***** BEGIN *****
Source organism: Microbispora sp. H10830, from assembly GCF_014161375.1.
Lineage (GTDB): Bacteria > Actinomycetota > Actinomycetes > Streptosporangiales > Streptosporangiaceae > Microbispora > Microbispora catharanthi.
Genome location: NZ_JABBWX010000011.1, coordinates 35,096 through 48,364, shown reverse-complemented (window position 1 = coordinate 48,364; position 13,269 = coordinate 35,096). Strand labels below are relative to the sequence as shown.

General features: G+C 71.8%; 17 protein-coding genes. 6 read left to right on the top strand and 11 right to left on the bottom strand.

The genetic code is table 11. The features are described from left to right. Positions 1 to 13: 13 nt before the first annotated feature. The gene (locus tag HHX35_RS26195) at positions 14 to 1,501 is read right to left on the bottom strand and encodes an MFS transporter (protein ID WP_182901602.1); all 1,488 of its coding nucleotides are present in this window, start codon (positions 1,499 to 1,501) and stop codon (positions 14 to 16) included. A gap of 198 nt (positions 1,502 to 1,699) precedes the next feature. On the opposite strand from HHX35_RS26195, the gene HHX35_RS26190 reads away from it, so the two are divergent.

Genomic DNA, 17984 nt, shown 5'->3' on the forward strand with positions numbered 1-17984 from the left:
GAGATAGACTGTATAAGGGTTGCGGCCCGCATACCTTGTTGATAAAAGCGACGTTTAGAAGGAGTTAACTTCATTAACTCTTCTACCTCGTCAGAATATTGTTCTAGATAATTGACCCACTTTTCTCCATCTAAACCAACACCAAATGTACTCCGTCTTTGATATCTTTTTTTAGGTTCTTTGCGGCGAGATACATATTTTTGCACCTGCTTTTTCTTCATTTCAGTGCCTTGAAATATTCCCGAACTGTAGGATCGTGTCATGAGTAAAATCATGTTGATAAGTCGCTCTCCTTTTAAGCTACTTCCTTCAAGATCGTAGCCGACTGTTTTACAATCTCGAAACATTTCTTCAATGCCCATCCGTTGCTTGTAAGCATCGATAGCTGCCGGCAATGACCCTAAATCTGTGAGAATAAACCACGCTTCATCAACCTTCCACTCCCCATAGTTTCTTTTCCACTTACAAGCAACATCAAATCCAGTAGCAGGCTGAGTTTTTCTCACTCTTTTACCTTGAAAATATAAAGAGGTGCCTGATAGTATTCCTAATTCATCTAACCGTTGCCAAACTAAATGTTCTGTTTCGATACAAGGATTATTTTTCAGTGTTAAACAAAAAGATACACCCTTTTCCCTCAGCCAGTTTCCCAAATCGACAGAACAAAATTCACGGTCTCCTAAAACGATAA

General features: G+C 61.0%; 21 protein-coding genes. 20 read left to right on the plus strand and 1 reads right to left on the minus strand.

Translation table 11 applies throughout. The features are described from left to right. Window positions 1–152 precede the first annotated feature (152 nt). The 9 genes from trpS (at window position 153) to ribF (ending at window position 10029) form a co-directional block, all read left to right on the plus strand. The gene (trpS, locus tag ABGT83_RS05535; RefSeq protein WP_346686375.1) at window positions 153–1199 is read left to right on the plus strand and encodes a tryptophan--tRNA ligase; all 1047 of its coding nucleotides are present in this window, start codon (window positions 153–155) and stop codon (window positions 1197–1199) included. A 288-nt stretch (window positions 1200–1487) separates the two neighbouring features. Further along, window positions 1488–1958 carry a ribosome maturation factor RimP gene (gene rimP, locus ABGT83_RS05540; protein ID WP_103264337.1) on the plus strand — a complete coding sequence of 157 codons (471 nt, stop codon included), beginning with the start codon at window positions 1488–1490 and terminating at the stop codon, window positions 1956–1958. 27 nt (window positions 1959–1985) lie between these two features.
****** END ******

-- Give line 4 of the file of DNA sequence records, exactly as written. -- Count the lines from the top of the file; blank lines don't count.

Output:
General features: G+C 71.8%; 17 protein-coding genes. 6 read left to right on the top strand and 11 right to left on the bottom strand.